Smart talk plans

Panto d’Easton plans to summit on ‘P’ word: parking | Regional News from Lehigh Valley

EASTON, Pa .– Easton Mayor Sal Panto plans to bring together a group of residents to discuss one of the city’s biggest issues – parking.

The date for the “parking top” has not been set. The mayor wants to bring together a group including inner city dwellers, entrepreneurs and a few other residents to spend most of the day debating ideas on spaces for cars.

Pressure on parking is part of the price of growth. Developers plan to add hundreds of downtown apartments as Easton prepares to bring down the Pine Street garage and set up the Fourth Street garage. This same growth has enabled the mayor to present 13 consecutive budgets without an increase in property tax.

At Wednesday’s city council meeting, Panto raised the issue of residents of downtown apartments who are guaranteed garage spaces under their lease. Some of them prefer to park on the street, so they buy a $ 100 residence permit and the garage space is not used.

“They take parking on the street,” he said.

The mayor said the city is seeking to prevent residents with garage spaces from overtaking with a residence permit.

“I’m not trying to eliminate (residential parking),” he said. “I’m trying to make it fairer.”

City administrator Luis Campos said under the current permit program the city has no way of verifying whether a resident has moved but kept their permit. He led a recent parking audit which led to the revocation of some permits.

City Councilor Peter Melan used the audit, conducted over the phone, as an example of how the city has not kept pace with technology. The result is a waste of staff time, he said.

“We spend countless hours trying to figure out who parks where,” he said. Melan said software could automate many of the city’s processes. He also complained about the lack of financial information as the board reviews the 2022 budget.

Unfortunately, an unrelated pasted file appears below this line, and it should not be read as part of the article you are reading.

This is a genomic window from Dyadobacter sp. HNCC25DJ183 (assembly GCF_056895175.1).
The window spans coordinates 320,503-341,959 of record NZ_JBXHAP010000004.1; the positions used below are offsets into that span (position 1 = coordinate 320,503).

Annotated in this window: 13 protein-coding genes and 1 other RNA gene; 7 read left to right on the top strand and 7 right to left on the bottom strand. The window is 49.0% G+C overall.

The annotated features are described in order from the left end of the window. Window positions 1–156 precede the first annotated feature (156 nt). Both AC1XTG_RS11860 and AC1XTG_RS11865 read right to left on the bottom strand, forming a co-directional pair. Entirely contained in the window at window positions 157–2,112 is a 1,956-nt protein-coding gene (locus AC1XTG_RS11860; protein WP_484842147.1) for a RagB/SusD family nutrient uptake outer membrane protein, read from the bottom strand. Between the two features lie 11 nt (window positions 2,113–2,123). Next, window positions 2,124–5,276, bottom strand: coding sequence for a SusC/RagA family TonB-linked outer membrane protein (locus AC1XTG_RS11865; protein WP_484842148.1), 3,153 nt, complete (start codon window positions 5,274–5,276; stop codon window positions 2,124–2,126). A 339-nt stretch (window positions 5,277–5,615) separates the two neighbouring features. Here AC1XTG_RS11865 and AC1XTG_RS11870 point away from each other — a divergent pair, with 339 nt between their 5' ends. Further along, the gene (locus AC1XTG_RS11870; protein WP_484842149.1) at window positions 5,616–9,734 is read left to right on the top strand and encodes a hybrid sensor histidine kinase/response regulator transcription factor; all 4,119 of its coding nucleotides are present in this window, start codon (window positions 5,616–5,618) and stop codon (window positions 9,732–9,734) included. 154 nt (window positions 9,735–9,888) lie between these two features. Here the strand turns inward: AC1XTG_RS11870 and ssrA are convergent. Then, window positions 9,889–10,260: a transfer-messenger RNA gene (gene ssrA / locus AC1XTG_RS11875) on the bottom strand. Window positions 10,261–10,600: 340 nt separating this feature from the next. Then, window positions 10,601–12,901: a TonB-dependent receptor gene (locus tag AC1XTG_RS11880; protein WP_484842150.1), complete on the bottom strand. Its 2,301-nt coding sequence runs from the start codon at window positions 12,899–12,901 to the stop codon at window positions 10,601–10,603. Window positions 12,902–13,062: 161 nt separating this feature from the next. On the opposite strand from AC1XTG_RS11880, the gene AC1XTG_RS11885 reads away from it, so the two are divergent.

“You have to do a better job,” he told the administration.

Campos said the city was moving forward but had limited resources and some of its computer systems were not communicating with each other.

The mayor noted that the human element cannot be neglected.

Some Easton residents, especially the elderly, “don’t even have a smartphone,” and new technology could leave those people behind, Panto said.

Drivers at parking lots where payment can be made through a phone app at the entrance, for example, has confused some residents who are used to paying when leaving. They risk getting parking tickets, Panto explained.

The mayor said parking can be improved, but logic and numbers may not play a role in a city where people prefer to park on the street, and others face hefty fines for parking on property. private.

“It won’t make sense,” he said of the space compression review. “This is never the case. Parking is parking.”

Another parking problem remains to be resolved. Two women who have disabled spaces asked to be allowed to leave their cars parked on street sweeping days. Campos said the administration recommends denying their request as it would open the door for others to request exceptions.

The municipal health council will be invited to give its opinion on the matter before any action is considered. For now, the rule requiring all cars to be moved when the streets are cleared holds up.

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